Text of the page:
10 December 2018 | Herpreet Kaur Grewal
A new code for the corporate governance of large private companies has been launched by the Financial Reporting Council.
The code provides a framework to help private companies meet legal requirements and promote long-term success in the sector.
'The Wates Principles' encourages companies to adopt a set of key behaviours to secure trust and confidence among stakeholders in order to "benefit the economy and society in general".
These Principles are part of a number of changes made this year to the UK corporate governance framework. They have been developed by a coalition established by the Financial Reporting Council (FRC) and chaired by James Wates CBE. By explaining the application of these principles, large private companies will be able to meet their obligations under The Companies (Miscellaneous Reporting) Regulations 2018.
James Wates CBE, chairman of Wates Group, said: "I believe that good business, well done, is a force for good in society. The Wates Corporate Governance Principles are a tool for large private companies that helps them look themselves in the mirror, to see where they've done well, and where they can raise their corporate governance standards to a higher level. Good corporate governance is not about box-ticking. It can only be achieved if companies think seriously about why they exist and how they deliver on their purpose then explain - in their own words - how they go about implementing the principles. That's the sort of transparency that can build the trust of stakeholders and the general public."
The six principles are:
- Purpose and leadership: An effective board develops and promotes the purpose of a company and ensures that its values, strategy and culture align with that purpose.
- Board composition: Effective board composition requires an effective chair and a balance of skills, backgrounds, experience and knowledge, with individual directors having sufficient capacity to make a valuable contribution. The size of a board should be guided by the scale and complexity of the company.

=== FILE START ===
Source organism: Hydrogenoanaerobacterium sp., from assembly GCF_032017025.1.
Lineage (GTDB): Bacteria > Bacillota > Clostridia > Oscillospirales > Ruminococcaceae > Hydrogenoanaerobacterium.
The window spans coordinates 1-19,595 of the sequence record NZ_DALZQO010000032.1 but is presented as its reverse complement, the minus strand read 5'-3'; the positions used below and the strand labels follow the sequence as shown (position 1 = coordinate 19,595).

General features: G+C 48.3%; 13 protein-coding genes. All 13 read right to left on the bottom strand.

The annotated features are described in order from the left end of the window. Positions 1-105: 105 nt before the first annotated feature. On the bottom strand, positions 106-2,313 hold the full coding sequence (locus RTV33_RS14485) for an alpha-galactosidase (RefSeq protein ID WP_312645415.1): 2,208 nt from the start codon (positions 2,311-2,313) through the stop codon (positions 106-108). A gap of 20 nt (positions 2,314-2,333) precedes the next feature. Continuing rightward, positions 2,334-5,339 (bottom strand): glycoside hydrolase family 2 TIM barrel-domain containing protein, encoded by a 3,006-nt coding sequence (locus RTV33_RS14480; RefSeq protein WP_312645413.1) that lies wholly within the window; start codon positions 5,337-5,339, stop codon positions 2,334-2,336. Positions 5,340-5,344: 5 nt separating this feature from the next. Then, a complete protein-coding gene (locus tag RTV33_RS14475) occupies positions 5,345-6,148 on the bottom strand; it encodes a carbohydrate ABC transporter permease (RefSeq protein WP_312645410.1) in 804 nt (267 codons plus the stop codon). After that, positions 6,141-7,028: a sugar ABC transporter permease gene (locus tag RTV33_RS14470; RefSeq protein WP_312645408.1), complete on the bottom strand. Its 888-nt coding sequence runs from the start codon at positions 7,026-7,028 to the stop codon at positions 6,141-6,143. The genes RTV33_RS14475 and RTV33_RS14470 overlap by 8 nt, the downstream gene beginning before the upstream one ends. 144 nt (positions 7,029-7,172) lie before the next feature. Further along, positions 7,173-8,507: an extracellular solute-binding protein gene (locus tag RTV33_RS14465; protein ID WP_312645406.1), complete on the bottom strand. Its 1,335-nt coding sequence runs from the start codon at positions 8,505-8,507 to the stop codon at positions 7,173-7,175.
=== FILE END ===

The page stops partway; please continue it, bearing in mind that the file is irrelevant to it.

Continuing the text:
- Board responsibilities: The board and individual directors should have a clear understanding of their accountability and responsibilities. The board's policies and procedures should support effective decision-making and independent challenge.
- Opportunity and risk: A board should promote the long-term sustainable success of the company by identifying opportunities to create and preserve value and establishing oversight for the identification and mitigation of risks.
- Remuneration: A board should promote executive remuneration structures aligned to the long-term sustainable success of a company, taking into account pay and conditions elsewhere in the company.
- Stakeholder relationships and Engagement: Directors should foster effective stakeholder relationships aligned to the company's purpose. The board is responsible for overseeing meaningful engagement with stakeholders, including the workforce, and having regard to their views when taking decisions.
Reporting against these principles will take effect on 1 January 2019.
Business secretary Greg Clark said: "These principles drawn up in consultation with businesses, investors and unions further strengthen our business framework. From defining a company purpose at board-level to embracing a diversity of skills and backgrounds in the boardroom. I expect to see our bigger private businesses build on the work they are already doing and take action to support and adopt these practical steps to ensure our businesses continue to inspire public trust and confidence."
Stephen Haddrill, CEO of the FRC, said:"Large private companies impact widely on society and play an important role in the UK economy. Through promoting positive corporate behaviours these principles have the potential to help restore trust in business and contribute to long-term sustainable growth in the UK economy."